/*----- Show and Hide ------------------------- */ /*----- Show and Hide ------------------------- */
Monday, February 28, 2005

Drawing meaning from reverend fun

Came across these really quite funny and also in some way thought-provoking simple cartoons, and just thought I'd share them with you--along with a few random thoughts.

"Good thing I found you Gideon... it seems that someone has been hiding all your bibles in hotel rooms."

The motion to place free bibles in hotel/motel rooms, as well as in other places such as hospitals and prisons in the United States was mooted and passed in a Gideons convention in Louisville, Kentucky in 1908. It has been almost a hundred years since then, and more than a hundred since three traveling salesmen founded The Gideons International in 1899, and this Bible-distributing misssionary arm of the Christian church has indeed sown millions of seeds in many lands. The impact of the Gideons' work is hard, even impossible, to measure definitively, but one thing is sure: God's word is able to illumine and convict the searching heart, and we are commanded as Christians to "sow the word" (Mark 4:14) that those who will hear, and heed, shall be saved. I'm reminded of a middle-aged Chinese lady who being interviewed in a documentary "The Cross: Jesus in China" said concerning her first encounter with the Bible in the form of an old and worn copy of The Gospel of Matthew: "Who wrote this book? How can it possibly speak to my heart in this way?" (a rough translation from the Chinese)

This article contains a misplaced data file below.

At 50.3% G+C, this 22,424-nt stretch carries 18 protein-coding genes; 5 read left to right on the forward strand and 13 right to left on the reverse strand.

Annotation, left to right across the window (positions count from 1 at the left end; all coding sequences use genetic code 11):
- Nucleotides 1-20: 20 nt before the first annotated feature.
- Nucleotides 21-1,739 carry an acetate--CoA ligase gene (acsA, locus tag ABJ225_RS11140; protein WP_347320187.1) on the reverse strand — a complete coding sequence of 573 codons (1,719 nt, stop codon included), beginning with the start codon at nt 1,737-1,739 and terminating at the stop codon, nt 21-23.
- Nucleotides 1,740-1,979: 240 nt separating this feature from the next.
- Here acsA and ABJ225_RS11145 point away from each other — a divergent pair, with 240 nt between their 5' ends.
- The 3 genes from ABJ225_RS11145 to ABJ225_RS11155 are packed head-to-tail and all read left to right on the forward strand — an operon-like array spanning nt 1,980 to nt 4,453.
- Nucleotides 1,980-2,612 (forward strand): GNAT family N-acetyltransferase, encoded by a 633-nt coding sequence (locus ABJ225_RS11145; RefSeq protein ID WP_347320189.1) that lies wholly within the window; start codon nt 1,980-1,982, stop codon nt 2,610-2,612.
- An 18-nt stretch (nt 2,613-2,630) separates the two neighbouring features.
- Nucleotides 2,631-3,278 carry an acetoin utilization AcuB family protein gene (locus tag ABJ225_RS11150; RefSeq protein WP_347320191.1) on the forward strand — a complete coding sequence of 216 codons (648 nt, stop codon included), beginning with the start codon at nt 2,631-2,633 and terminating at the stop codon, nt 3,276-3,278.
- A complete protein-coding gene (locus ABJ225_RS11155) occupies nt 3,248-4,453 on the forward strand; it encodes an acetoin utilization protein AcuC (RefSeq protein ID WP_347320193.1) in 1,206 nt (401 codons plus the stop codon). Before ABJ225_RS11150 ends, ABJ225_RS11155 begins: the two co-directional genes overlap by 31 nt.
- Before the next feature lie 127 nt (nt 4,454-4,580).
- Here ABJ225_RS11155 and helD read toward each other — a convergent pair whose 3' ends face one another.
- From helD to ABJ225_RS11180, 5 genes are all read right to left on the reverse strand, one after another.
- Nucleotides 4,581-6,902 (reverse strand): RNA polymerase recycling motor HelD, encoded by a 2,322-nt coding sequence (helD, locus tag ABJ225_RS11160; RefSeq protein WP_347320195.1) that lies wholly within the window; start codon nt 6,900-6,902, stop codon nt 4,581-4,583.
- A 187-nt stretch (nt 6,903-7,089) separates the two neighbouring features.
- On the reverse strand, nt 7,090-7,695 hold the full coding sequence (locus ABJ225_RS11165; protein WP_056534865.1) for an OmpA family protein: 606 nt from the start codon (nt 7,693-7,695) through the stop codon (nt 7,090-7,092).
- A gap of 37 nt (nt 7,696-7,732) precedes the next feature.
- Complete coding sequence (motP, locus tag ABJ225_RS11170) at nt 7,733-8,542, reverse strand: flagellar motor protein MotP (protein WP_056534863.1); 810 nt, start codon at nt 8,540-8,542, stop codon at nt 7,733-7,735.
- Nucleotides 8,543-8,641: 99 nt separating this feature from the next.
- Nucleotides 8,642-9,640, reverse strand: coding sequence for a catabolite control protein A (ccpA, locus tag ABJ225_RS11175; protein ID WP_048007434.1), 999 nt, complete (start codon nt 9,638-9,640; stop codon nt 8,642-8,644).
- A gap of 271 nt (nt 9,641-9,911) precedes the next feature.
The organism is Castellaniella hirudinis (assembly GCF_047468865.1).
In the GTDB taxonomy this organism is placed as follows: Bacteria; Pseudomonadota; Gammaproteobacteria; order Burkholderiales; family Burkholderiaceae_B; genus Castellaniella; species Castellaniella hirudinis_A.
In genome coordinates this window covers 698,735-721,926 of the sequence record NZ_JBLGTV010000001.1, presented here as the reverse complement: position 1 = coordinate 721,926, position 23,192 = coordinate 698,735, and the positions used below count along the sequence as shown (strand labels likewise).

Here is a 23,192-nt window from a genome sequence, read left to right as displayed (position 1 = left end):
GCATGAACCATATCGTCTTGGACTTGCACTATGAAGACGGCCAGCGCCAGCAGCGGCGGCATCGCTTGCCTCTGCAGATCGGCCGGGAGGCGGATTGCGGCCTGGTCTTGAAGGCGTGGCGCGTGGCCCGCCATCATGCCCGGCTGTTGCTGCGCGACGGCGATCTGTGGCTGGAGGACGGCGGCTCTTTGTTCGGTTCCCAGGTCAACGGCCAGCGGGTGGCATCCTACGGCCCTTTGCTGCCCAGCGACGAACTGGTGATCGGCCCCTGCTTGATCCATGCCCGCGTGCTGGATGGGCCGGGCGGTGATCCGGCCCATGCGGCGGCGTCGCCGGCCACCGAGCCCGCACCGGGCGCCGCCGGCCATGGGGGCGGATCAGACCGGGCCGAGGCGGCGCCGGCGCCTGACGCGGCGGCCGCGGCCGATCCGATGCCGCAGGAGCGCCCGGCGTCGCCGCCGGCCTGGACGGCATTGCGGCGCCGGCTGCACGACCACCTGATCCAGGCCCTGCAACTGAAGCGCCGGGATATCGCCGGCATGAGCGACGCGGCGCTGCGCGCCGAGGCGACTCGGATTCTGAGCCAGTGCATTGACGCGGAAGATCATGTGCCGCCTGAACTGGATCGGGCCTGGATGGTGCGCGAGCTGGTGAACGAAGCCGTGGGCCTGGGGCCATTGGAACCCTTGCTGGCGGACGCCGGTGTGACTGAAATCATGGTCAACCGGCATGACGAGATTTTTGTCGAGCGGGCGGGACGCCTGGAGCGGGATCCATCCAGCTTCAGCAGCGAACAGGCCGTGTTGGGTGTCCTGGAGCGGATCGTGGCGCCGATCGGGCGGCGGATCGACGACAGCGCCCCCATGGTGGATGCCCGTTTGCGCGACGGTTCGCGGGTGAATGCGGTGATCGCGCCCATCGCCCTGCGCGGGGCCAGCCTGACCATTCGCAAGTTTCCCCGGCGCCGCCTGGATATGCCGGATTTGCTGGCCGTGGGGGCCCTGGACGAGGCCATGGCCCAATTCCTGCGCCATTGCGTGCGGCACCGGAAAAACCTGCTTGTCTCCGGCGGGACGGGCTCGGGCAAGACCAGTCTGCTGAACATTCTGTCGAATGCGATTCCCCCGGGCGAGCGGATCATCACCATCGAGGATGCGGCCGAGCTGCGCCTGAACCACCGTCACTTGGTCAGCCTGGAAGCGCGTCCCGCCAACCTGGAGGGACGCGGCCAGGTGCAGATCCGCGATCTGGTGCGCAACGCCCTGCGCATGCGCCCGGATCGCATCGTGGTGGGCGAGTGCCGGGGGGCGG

The first Bible I owned was in fact a Gideons Bible given to every student in the mission school in Singapore I attended as a teenager.

"During an early misunderstanding, Joseph was given a goat of many colours."

Thank God we do not have such gross misunderstandings in the Bible we now possess. The Bible is the one ancient text that has most numerically numerous manuscript support (compare some 24,000 manuscript evidences /scrap/scrolls we now have of the New Testament with the approximately 5,000 that the second most attested text--that of Homer's--has). Not only is this the case, these manuscripts show an extraordinarily high level of agreement, with only less than 5% of it qualifying as discrepancies. Even then, these so-called discrepancies mostly fall into categories of identifiable scribal errors (e.g. jumping from one sentence to another with a similar word) and of discrepancies that do not substantially affect meaning. It has been a few years since I last read Josh McDowell's Evidence That Demands A Verdict, and I only wish I remembered more of it than I do. It remains in my view one of the best books on the topic of the reliability of the Bible, and an instructive treatise on the methods by which we can judge the reliability of any text.


"Yes, we like the Israelitzes, we let them go... no! ... we hates them, we make them make brickzeses." :) A Gollumish (oblique) commentary on the way a long-standing and persistent disobedience to God can harden and utterly corrupt the heart/mind?


Post a Comment

<< Home